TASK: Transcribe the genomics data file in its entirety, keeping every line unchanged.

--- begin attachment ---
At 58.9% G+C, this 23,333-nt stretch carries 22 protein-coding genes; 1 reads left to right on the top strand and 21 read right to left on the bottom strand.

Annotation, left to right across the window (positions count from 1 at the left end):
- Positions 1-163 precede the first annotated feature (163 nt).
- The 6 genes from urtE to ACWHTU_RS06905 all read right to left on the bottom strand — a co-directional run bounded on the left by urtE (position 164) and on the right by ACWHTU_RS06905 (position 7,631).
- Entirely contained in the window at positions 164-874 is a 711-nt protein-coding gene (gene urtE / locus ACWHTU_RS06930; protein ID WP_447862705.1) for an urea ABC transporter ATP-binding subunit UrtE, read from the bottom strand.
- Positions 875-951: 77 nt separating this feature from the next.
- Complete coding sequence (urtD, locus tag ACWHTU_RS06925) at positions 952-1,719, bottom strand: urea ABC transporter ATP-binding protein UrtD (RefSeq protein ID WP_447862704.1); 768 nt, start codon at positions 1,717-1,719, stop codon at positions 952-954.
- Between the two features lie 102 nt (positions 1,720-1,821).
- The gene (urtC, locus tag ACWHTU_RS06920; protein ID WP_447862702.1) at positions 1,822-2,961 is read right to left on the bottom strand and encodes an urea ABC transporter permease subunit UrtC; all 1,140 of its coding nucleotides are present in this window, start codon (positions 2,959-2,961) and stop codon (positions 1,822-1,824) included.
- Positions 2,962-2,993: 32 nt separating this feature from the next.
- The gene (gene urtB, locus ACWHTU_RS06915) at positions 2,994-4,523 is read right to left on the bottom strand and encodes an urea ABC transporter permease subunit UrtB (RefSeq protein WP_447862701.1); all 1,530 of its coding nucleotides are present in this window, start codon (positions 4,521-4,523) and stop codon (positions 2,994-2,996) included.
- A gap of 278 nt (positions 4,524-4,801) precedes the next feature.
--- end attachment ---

At 58.9% G+C, this 23,333-nt stretch carries 22 protein-coding genes; 1 reads left to right on the top strand and 21 read right to left on the bottom strand.

Annotation, left to right across the window (positions count from 1 at the left end):
- Positions 1-163 precede the first annotated feature (163 nt).
- The 6 genes from urtE to ACWHTU_RS06905 all read right to left on the bottom strand — a co-directional run bounded on the left by urtE (position 164) and on the right by ACWHTU_RS06905 (position 7,631).
- Entirely contained in the window at positions 164-874 is a 711-nt protein-coding gene (gene urtE / locus ACWHTU_RS06930; protein ID WP_447862705.1) for an urea ABC transporter ATP-binding subunit UrtE, read from the bottom strand.
- Positions 875-951: 77 nt separating this feature from the next.
- Complete coding sequence (urtD, locus tag ACWHTU_RS06925) at positions 952-1,719, bottom strand: urea ABC transporter ATP-binding protein UrtD (RefSeq protein ID WP_447862704.1); 768 nt, start codon at positions 1,717-1,719, stop codon at positions 952-954.
- Between the two features lie 102 nt (positions 1,720-1,821).
- The gene (urtC, locus tag ACWHTU_RS06920; protein ID WP_447862702.1) at positions 1,822-2,961 is read right to left on the bottom strand and encodes an urea ABC transporter permease subunit UrtC; all 1,140 of its coding nucleotides are present in this window, start codon (positions 2,959-2,961) and stop codon (positions 1,822-1,824) included.
- Positions 2,962-2,993: 32 nt separating this feature from the next.
- The gene (gene urtB, locus ACWHTU_RS06915) at positions 2,994-4,523 is read right to left on the bottom strand and encodes an urea ABC transporter permease subunit UrtB (RefSeq protein WP_447862701.1); all 1,530 of its coding nucleotides are present in this window, start codon (positions 4,521-4,523) and stop codon (positions 2,994-2,996) included.
- A gap of 278 nt (positions 4,524-4,801) precedes the next feature.